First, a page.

Plan will make county eligible for $ millions to manage groundwater
The plan will “foster better knowledge of our most valuable resource, other than our children, of course,” said District 5 Supervisor Jack Hanson
“We hope it will be a tool to protect existing groundwater uses,” he said, including agriculture and municipalities in the Honey Lake basin. The plan will also qualify Lassen County for state grants of up to $250,000 this year, from Propositions 50 and 84, to further define and manage water resources and implement the GWMP.
“Under Proposition 50 there’s $650 million available for plans and for implementation of projects,” said Bob Vince, of Brown and Caldwell, the contractor who prepared the plan, with offices in 47 cities across the country including Davis, Calif., and Carson City, Nev. “Under Proposition 84 there’s $1 billion of money for development of plans and implementation of projects, and this, of course, would be a competitive process.”
Once the plan is final, the county will be eligible for grants of up to $500,000 for planning. Seven applicants out of about 50 recently received up to $25 million for implementation of the local plans.
Vince said there is still “lots of money available.” He also suggested the county use the issue of the basins it shares with Nevada to leverage funding. Vince said Lassen County is well positioned to be able to pursue planning grants from money specifically targeted to the north and south Lahontan regions.
Hanson said the GWMP is also a tool to keep the control and use of groundwater at a local level rather than having the state take control, which Hanson said various administrations been trying to do for years.
The GWMP was designed to maintain or enhance groundwater quantity and quality for sustainable use, prevent draw down of the water table and provide a mechanism for management of mutual groundwater basins the county shares with Washoe County, Nev.
“It looks like they have become a user of Lassen County, Honey Lake Valley groundwater,” District 1 Supervisor Bob Pyle said of Washoe County and the state of Nevada, after reading preliminary draft of the plan.
The GWMP also describes a basin management approach, which is being used successfully in the Sacramento Valley, according to former Lassen County Community Development Director Bob Sorvaag, who recently retired.
“But instead of determining, based on computer modeling, or a scientific estimate, how much can be extracted out of a basin, basin management objectives look at the whole of the potential for what could happen and what the goals are for a given sub-basin area,” Sorvaag said.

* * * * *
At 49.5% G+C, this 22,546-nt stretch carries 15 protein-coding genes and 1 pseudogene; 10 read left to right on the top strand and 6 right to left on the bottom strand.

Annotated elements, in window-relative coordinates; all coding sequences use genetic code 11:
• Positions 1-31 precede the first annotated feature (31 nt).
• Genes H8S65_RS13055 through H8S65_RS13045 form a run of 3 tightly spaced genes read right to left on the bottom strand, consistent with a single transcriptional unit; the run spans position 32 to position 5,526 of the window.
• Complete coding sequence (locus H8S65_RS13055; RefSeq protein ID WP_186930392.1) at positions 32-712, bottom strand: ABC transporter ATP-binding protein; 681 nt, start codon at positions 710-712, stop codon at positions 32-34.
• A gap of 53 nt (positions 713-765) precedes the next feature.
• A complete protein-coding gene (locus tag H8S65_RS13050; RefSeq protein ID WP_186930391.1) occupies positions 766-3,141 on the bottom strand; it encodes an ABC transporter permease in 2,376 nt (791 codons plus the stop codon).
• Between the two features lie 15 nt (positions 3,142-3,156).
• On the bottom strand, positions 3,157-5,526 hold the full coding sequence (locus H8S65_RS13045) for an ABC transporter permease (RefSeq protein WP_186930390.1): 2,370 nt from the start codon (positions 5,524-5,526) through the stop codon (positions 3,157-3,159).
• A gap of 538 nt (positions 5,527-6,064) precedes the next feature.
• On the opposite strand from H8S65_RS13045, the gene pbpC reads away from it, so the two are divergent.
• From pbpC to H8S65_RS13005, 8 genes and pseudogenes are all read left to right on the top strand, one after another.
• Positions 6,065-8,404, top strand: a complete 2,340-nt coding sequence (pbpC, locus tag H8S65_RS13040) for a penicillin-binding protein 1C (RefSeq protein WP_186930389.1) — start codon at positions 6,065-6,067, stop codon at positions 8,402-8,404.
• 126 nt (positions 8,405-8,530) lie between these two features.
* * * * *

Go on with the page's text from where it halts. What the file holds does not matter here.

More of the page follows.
Using all the available scientific data, BMOs establish appropriate levels for wells before they drop to a point where action needs to be taken to protect the water. BMOs also describe specific actions all stakeholders must take to protect groundwater quality and quantity. The plan includes 41 action items.
“This will become your playbook going on into the future of how to address groundwater management,” Sorvaag told the board on his last day of work for the county, Tuesday, Jan. 9.
In June 2005, the board directed county staff to prepare a plan. In March the board passed a formal resolution and started the process required by the California Water Code, hiring Brown and Caldwell, to prepare the plan.
“Now is the time to get something in place … to move forward rather than being reactive to something that comes down the line,” said County Farm Advisor David Lile, who served on the GWMP working group. He said, “It’s probably time to try to get ahead of the game.”
Board Chairman and District 4 Supervisor Brian Dahle agreed, saying it’s already very difficult to get water in Janesville. District 3 Supervisor Lloyd Keefer said the problem is widespread, extending all along the escarpment to Hallelujah Junction.
“I’m really looking forward to more monitoring (of residential wells), possibly,” Keefer said, adding he’d like to see a good grant application brought to the board when it approves the plan.
Sorvaag said Vince will prepare a master service agreement to prepare grant applications for the county.
“Ag wells have been good,” Keefer said. “As we face growth pressures and development pressures along the (Highway) 395 corridor, and that’s the next issue we’re going to be dealing with as we go through the general plan and the zoning — I think it’s going to be really critical to understand our water resource.”
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